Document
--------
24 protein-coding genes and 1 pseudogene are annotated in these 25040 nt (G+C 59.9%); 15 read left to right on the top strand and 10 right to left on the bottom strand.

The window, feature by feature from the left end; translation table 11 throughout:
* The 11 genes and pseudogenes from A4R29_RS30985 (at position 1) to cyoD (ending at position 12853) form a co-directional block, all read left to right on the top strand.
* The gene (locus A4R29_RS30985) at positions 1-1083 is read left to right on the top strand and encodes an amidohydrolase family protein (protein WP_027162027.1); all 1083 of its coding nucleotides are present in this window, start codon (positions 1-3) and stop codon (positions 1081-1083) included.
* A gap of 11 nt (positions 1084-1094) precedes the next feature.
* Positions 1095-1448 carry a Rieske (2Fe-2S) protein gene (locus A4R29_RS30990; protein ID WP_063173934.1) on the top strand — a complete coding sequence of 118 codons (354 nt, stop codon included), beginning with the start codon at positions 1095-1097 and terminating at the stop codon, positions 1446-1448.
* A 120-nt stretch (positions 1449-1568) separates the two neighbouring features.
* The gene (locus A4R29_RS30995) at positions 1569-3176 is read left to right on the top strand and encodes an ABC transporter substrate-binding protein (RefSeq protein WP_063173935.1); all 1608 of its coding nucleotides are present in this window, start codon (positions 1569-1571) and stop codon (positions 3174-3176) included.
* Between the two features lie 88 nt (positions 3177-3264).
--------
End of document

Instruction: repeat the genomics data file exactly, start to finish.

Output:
24 protein-coding genes and 1 pseudogene are annotated in these 25040 nt (G+C 59.9%); 15 read left to right on the top strand and 10 right to left on the bottom strand.

The window, feature by feature from the left end; translation table 11 throughout:
* The 11 genes and pseudogenes from A4R29_RS30985 (at position 1) to cyoD (ending at position 12853) form a co-directional block, all read left to right on the top strand.
* The gene (locus A4R29_RS30985) at positions 1-1083 is read left to right on the top strand and encodes an amidohydrolase family protein (protein WP_027162027.1); all 1083 of its coding nucleotides are present in this window, start codon (positions 1-3) and stop codon (positions 1081-1083) included.
* A gap of 11 nt (positions 1084-1094) precedes the next feature.
* Positions 1095-1448 carry a Rieske (2Fe-2S) protein gene (locus A4R29_RS30990; protein ID WP_063173934.1) on the top strand — a complete coding sequence of 118 codons (354 nt, stop codon included), beginning with the start codon at positions 1095-1097 and terminating at the stop codon, positions 1446-1448.
* A 120-nt stretch (positions 1449-1568) separates the two neighbouring features.
* The gene (locus A4R29_RS30995) at positions 1569-3176 is read left to right on the top strand and encodes an ABC transporter substrate-binding protein (RefSeq protein WP_063173935.1); all 1608 of its coding nucleotides are present in this window, start codon (positions 1569-1571) and stop codon (positions 3174-3176) included.
* Between the two features lie 88 nt (positions 3177-3264).